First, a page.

4. What explains the lack of a return address on the media envelopes while the Senate envelopes had return addresses?
5. What explains the inconsistency in the way A's and T's were highlighted in the media letter?
Off hand, I don't recall any "handwriting expert" even noticing those key factors in the handwriting, much less providing a "expert" explanation for them.
Meanwhile, one Anthrax Truther needs an "expert" to tell him whether a sample of handwriting found in Kabul matches the handwriting on the anthrax documents. Apparently, until an "expert" gives his official opinion, the writings will be viewed as a "match" even though anyone with eyes should be able to tell that they do not match.
June 18, 2014 - Every morning, I do a Google news search for anthrax+2001 and this morning up popped a Newsweek article titled "Steven Hatfill's Strange Trip From Accused Terrorist to Medical Adventurer." The article is dated today, but when reading it, I get the distinct impression it was written in 2010. It mentions a lot of things Dr. Hatfill did and was doing in 2010, and nothing about what he's been doing since then.
As usual, the article doesn't mention the woman who was behind the campaign to point the finger at Dr. Hatfill as being the anthrax killer. It doesn't say anything about how the conspiracy theorists were pointing the finger at Dr. Hatfill for seven months before Attorney General John Ashcroft called Hatfill a "person of interest" and turned him into a house-hold name. But New York Times columnist Nicholas Kristof and "linquist" Don Foster are mentioned:
Nicholas Kristof spun out a series of columns in The New York Times that elliptically referred to Hatfill as “Mr. Z,” a cipher from the “shadowy world of counterterror and intelligence.” Don Foster, a “literary forensics” expert from Vassar, asserted in a 10,000-word Vanity Fair article that Hatfill was basically a “rascal” who palled around with bioterrorists.
A judge dismissed his [Hatfill's] case against Kristof and The New York Times, and an appeals panel upheld the ruling, saying Hatfill had “voluntarily thrust himself into the debate.” But in a $10 million libel suit implicating Foster and Vanity Fair he prevailed; publisher Condé Nast settled for a confidential sum, and the magazine printed a retraction (as did Reader’s Digest, which had adapted Foster’s essay).
The article also mentions some names I had long ago forgotten about: Harvard Medical School researcher Luigi Warren and South African radiation oncologist Dr. John Michie. I recall how John Michie frequently participated in one or more on-line email forums where I was a member, seemingly always pointing the finger at Dr. Hatfill. But, in my recollection, Luigi Warren mostly posted his theories to his own blog, "The Hatfill Deception," which no longer exists. He also called himself "The Great Satan" on a different blog. The way I remember it, some people seemed to think that Luigi Warren was the anthrax mailer.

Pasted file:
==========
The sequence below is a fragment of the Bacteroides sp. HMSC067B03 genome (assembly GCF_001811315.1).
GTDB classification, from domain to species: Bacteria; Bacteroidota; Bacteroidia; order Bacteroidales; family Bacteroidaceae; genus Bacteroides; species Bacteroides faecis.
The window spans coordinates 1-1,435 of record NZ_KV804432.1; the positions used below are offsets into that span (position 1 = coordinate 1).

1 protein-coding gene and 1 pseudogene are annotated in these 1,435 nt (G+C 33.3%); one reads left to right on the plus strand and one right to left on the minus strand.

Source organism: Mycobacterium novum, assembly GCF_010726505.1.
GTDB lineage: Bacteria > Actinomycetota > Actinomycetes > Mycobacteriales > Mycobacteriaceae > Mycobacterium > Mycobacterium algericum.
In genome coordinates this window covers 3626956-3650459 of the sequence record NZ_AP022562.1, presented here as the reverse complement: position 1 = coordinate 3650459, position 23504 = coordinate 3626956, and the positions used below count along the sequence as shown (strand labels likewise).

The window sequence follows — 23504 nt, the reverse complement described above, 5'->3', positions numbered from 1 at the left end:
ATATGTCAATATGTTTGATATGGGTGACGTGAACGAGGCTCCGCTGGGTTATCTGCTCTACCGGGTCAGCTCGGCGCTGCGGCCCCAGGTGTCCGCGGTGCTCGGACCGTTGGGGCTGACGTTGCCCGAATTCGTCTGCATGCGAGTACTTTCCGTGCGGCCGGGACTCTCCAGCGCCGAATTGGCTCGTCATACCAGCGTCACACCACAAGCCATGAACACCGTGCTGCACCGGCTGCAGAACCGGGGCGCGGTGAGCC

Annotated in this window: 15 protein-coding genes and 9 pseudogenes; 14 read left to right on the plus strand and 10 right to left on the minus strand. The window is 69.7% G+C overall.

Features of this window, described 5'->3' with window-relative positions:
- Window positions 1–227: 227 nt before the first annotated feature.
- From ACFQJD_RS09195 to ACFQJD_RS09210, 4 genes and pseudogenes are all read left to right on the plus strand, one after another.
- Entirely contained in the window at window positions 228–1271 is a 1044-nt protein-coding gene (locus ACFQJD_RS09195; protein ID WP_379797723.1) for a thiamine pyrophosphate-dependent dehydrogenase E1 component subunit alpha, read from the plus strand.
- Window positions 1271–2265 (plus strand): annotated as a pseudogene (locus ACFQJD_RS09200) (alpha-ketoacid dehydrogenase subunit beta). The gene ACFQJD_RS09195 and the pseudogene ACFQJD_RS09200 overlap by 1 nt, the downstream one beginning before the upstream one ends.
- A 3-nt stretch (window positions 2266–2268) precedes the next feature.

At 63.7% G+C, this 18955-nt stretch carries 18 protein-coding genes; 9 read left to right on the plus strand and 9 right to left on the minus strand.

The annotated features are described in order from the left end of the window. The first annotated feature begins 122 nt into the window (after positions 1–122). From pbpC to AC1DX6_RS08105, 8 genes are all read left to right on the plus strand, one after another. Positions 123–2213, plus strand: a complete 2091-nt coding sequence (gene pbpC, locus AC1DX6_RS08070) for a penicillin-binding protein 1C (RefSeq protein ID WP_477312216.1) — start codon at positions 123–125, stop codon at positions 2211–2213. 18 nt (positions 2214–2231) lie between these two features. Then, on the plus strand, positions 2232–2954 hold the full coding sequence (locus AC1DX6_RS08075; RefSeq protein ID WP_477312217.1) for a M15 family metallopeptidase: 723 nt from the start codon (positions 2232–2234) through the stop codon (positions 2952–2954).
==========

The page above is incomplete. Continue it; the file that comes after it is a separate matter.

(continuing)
The Newsweek article says,
Across a series of blogs and far-right message boards, someone going by the moniker of “the Real Luigi Warren” (a.k.a. “Luigi ‘Anthrax’ Warren”) had operated a lurid rumor mill about Hatfill for more than a decade—promoting, in particular, hearsay about the years he lived and worked in southern Africa during the throes of apartheid.
Hatfill sued Luigi Warren, but Warren turned the tables and showed Hatfill's lawyers that someone posing as "Luigi Warren" was doing all the posting.
In a quest to triangulate their way to the troll, whoever it was, Hatfill’s attorneys roped Google into the lawsuit. The company eventually cooperated, handing over the IP address behind the “Luigi Warren” blogs, hosted by Google’s blogspot. That numerical fingerprint — 188.8.131.52 — was traced to a computer in South Africa, at Stellenbosch University, where Hatfill had earned a master’s degree and completed a medical residency in the early ’90s. School officials reported that the machine in question belonged to a radiation oncologist named John Michie. The defendant agreed to a confidential settlement.
The Newsweek article is the first I've heard of that lawsuit. And, it's probably the first mention of John Michie or Luigi Warren I've seen in nearly a decade.
Doing some research, I found a link HERE which leads to a comment I made on this web site back on February 2, 2004. Here's the beginning of what I wrote ten years ago:
In a very enlightening demonstration of how the Internet has changed the way we get our news - and how we need to thoroughly examine and evaluate what news we get - a battle of opinions that apparently began in the relative privacy of the FreeRepublic.com discussion forum now appears at or near the top of the list when you look up "anthrax" on news.google.com.
Over the past many months, I've had various people tell me about this debate and how someone on the FreeRepublic.com forum who called himself "The Great Satan" was suspected of being the anthrax culprit. Evidently, in some message posted at some time in the past, "The Great Satan" wrote something that people interpreted as being a "confession". Since then, some True Believers seem to be able to talk about nothing else. Some have even been thrown off other forums because they wouldn't shut up about it and they are boring people to tears.